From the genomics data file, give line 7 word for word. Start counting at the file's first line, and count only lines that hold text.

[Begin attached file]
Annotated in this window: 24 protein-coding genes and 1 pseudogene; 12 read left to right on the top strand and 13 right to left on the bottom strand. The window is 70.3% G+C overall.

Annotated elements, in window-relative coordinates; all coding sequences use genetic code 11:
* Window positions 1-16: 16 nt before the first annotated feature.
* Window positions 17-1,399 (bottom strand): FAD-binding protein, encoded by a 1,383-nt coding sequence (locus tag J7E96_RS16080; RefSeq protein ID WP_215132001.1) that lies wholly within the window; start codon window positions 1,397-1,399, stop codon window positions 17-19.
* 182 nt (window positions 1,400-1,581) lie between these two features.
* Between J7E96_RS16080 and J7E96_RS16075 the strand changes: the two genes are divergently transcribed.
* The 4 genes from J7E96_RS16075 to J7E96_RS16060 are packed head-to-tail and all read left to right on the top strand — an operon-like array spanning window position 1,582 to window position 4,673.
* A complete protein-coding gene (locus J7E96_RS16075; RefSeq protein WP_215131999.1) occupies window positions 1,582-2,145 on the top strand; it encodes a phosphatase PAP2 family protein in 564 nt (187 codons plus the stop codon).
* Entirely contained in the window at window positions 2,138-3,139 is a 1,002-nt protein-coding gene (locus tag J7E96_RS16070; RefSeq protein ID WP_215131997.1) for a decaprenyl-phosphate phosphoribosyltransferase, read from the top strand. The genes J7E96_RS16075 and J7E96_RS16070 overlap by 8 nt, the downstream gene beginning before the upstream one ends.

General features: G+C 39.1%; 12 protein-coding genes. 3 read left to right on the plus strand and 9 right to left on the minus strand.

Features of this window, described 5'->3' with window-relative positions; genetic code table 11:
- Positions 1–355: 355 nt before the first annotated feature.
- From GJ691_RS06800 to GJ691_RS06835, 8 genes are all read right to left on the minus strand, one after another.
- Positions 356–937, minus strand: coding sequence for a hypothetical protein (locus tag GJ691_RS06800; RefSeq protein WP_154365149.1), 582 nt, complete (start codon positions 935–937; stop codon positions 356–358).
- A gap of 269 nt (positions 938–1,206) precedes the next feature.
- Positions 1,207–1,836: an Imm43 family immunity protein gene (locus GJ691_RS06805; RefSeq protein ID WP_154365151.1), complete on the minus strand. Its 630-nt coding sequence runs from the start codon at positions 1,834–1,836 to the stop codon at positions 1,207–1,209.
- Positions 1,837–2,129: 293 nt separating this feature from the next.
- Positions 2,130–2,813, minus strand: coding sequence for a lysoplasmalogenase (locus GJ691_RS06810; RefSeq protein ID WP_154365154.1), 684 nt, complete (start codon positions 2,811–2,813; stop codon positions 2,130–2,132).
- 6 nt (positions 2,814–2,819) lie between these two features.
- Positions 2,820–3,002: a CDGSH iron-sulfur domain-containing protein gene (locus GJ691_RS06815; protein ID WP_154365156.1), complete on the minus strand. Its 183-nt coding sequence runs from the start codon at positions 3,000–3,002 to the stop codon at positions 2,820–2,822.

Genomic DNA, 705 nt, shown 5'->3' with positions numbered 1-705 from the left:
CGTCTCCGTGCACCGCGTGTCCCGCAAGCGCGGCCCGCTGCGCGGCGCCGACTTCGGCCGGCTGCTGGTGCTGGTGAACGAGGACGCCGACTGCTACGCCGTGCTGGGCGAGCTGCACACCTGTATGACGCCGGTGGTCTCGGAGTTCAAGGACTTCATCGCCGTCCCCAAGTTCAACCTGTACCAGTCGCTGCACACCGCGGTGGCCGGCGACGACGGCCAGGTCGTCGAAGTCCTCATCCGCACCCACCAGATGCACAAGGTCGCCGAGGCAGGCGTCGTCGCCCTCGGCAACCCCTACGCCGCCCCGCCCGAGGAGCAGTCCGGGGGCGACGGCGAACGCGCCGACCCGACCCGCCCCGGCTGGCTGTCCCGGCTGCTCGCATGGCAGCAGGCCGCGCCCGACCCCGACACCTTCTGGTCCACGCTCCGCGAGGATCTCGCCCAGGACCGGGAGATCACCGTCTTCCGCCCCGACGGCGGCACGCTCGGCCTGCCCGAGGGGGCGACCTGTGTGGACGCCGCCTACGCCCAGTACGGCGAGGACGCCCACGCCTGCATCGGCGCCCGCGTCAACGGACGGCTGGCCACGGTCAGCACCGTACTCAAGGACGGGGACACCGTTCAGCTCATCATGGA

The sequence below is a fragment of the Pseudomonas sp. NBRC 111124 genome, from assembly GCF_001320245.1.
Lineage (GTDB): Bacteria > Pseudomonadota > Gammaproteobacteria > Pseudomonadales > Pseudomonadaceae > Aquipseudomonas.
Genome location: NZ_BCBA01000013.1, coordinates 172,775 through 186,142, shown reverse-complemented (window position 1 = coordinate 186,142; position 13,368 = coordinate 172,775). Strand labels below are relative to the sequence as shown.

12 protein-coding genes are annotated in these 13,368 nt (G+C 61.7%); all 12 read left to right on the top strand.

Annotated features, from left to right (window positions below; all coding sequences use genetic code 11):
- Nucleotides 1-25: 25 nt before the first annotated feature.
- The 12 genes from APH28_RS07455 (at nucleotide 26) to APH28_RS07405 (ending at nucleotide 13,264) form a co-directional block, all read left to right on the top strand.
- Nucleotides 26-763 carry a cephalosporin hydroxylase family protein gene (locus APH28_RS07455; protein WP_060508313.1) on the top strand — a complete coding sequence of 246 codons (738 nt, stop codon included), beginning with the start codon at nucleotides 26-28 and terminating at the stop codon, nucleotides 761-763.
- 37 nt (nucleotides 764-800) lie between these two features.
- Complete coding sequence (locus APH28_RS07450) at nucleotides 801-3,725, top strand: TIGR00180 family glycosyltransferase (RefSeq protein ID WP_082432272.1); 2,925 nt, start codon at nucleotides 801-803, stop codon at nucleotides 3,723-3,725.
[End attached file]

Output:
* The 4 genes from J7E96_RS16075 to J7E96_RS16060 are packed head-to-tail and all read left to right on the top strand — an operon-like array spanning window position 1,582 to window position 4,673.